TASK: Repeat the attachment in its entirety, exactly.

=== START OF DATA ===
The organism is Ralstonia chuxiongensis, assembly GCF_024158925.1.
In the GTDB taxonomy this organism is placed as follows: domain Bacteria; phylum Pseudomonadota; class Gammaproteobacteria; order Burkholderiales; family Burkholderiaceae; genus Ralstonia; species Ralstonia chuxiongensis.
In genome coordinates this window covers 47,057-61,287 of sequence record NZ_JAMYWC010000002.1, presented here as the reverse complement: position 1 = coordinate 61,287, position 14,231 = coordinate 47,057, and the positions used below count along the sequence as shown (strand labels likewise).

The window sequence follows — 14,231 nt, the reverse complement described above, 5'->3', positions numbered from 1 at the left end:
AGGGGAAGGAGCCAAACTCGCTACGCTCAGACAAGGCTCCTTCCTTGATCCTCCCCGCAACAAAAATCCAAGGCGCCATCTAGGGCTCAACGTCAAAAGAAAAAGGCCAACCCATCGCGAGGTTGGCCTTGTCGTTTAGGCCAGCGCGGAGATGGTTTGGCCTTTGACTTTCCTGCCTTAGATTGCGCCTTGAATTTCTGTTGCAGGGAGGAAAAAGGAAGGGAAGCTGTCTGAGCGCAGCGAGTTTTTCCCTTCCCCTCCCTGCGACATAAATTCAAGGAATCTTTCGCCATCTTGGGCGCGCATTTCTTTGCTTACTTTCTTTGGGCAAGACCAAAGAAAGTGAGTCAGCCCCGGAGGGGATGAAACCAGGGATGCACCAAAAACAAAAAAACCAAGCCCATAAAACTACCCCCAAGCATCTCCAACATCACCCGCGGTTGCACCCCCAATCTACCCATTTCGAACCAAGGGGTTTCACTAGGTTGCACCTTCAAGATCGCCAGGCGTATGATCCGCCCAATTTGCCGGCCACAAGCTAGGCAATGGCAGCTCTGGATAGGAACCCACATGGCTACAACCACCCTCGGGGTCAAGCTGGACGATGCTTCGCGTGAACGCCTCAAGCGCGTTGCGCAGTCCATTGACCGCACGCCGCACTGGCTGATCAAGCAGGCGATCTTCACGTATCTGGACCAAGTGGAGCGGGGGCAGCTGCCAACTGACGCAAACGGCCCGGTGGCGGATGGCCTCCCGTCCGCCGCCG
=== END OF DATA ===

The organism is Ralstonia chuxiongensis, assembly GCF_024158925.1.
In the GTDB taxonomy this organism is placed as follows: domain Bacteria; phylum Pseudomonadota; class Gammaproteobacteria; order Burkholderiales; family Burkholderiaceae; genus Ralstonia; species Ralstonia chuxiongensis.
In genome coordinates this window covers 47,057-61,287 of sequence record NZ_JAMYWC010000002.1, presented here as the reverse complement: position 1 = coordinate 61,287, position 14,231 = coordinate 47,057, and the positions used below count along the sequence as shown (strand labels likewise).

The window sequence follows — 14,231 nt, the reverse complement described above, 5'->3', positions numbered from 1 at the left end:
AGGGGAAGGAGCCAAACTCGCTACGCTCAGACAAGGCTCCTTCCTTGATCCTCCCCGCAACAAAAATCCAAGGCGCCATCTAGGGCTCAACGTCAAAAGAAAAAGGCCAACCCATCGCGAGGTTGGCCTTGTCGTTTAGGCCAGCGCGGAGATGGTTTGGCCTTTGACTTTCCTGCCTTAGATTGCGCCTTGAATTTCTGTTGCAGGGAGGAAAAAGGAAGGGAAGCTGTCTGAGCGCAGCGAGTTTTTCCCTTCCCCTCCCTGCGACATAAATTCAAGGAATCTTTCGCCATCTTGGGCGCGCATTTCTTTGCTTACTTTCTTTGGGCAAGACCAAAGAAAGTGAGTCAGCCCCGGAGGGGATGAAACCAGGGATGCACCAAAAACAAAAAAACCAAGCCCATAAAACTACCCCCAAGCATCTCCAACATCACCCGCGGTTGCACCCCCAATCTACCCATTTCGAACCAAGGGGTTTCACTAGGTTGCACCTTCAAGATCGCCAGGCGTATGATCCGCCCAATTTGCCGGCCACAAGCTAGGCAATGGCAGCTCTGGATAGGAACCCACATGGCTACAACCACCCTCGGGGTCAAGCTGGACGATGCTTCGCGTGAACGCCTCAAGCGCGTTGCGCAGTCCATTGACCGCACGCCGCACTGGCTGATCAAGCAGGCGATCTTCACGTATCTGGACCAAGTGGAGCGGGGGCAGCTGCCAACTGACGCAAACGGCCCGGTGGCGGATGGCCTCCCGTCCGCCGCCG